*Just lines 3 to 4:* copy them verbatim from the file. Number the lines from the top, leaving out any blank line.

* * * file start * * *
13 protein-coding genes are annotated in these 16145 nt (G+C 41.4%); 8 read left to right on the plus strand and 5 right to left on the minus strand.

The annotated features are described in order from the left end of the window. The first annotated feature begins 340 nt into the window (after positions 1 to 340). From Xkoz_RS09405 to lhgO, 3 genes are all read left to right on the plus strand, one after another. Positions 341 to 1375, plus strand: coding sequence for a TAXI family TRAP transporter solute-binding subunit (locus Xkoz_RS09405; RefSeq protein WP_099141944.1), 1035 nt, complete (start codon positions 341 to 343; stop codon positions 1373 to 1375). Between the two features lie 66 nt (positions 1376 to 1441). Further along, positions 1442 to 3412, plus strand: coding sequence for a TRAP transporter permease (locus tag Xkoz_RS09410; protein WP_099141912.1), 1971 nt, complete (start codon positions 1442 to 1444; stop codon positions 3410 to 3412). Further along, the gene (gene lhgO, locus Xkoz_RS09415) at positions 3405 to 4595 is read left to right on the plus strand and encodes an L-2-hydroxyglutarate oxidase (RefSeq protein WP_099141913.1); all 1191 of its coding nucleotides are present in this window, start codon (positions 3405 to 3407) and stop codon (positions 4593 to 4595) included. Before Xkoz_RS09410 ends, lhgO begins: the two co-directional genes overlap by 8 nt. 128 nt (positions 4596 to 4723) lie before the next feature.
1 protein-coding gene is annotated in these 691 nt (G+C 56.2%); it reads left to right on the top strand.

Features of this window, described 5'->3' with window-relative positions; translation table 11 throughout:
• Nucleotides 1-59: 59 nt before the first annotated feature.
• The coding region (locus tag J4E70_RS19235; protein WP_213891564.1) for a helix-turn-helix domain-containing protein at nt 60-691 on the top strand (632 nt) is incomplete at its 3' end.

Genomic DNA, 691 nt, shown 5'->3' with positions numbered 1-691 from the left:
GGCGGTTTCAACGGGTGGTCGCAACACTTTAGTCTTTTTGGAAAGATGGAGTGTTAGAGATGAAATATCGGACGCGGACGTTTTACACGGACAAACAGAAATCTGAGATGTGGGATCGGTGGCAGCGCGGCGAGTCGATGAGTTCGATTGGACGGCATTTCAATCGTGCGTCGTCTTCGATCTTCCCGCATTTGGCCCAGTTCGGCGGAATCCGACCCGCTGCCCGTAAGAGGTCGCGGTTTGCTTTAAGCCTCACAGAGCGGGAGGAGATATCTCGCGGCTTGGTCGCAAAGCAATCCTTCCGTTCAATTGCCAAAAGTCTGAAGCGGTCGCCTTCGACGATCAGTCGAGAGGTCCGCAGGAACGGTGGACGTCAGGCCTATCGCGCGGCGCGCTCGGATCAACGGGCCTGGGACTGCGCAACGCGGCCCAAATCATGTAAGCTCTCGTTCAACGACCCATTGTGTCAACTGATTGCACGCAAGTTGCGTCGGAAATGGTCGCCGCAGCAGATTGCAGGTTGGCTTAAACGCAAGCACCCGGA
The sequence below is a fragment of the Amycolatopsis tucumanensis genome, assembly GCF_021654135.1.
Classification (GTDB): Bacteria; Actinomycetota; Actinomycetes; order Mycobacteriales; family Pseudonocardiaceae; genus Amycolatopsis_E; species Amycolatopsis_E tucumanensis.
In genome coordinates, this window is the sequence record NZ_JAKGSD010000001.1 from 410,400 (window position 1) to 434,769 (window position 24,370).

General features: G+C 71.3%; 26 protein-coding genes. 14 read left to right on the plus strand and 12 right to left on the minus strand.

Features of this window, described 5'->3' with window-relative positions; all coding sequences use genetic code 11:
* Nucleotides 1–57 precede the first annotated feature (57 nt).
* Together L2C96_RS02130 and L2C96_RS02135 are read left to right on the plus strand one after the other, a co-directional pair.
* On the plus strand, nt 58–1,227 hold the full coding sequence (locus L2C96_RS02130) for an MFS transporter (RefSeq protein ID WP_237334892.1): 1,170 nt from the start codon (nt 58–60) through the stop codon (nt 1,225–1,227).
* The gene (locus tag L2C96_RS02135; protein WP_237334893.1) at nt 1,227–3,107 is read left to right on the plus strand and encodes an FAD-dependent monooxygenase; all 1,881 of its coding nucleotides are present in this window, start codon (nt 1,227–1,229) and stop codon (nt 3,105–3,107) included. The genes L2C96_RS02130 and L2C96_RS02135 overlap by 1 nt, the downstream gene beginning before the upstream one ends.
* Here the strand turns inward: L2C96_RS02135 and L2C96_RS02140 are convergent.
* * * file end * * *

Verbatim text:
1 protein-coding gene is annotated in these 691 nt (G+C 56.2%); it reads left to right on the top strand.

Features of this window, described 5'->3' with window-relative positions; translation table 11 throughout: